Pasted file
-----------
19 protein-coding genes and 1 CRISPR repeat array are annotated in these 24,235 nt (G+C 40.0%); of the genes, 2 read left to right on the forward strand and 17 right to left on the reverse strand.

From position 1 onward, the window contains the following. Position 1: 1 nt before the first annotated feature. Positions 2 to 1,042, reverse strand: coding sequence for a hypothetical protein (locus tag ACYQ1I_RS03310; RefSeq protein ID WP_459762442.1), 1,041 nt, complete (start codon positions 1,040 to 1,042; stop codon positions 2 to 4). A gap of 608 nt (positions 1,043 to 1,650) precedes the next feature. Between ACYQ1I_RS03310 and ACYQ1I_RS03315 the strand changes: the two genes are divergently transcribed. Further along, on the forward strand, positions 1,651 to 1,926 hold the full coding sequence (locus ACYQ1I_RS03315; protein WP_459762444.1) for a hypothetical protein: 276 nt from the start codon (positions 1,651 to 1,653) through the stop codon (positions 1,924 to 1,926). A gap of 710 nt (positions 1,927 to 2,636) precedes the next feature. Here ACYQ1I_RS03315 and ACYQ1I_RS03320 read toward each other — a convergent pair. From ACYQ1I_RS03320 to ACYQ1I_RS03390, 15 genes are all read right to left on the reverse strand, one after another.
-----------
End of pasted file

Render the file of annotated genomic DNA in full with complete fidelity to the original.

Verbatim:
19 protein-coding genes and 1 CRISPR repeat array are annotated in these 24,235 nt (G+C 40.0%); of the genes, 2 read left to right on the forward strand and 17 right to left on the reverse strand.

From position 1 onward, the window contains the following. Position 1: 1 nt before the first annotated feature. Positions 2 to 1,042, reverse strand: coding sequence for a hypothetical protein (locus tag ACYQ1I_RS03310; RefSeq protein ID WP_459762442.1), 1,041 nt, complete (start codon positions 1,040 to 1,042; stop codon positions 2 to 4). A gap of 608 nt (positions 1,043 to 1,650) precedes the next feature. Between ACYQ1I_RS03310 and ACYQ1I_RS03315 the strand changes: the two genes are divergently transcribed. Further along, on the forward strand, positions 1,651 to 1,926 hold the full coding sequence (locus ACYQ1I_RS03315; protein WP_459762444.1) for a hypothetical protein: 276 nt from the start codon (positions 1,651 to 1,653) through the stop codon (positions 1,924 to 1,926). A gap of 710 nt (positions 1,927 to 2,636) precedes the next feature. Here ACYQ1I_RS03315 and ACYQ1I_RS03320 read toward each other — a convergent pair. From ACYQ1I_RS03320 to ACYQ1I_RS03390, 15 genes are all read right to left on the reverse strand, one after another.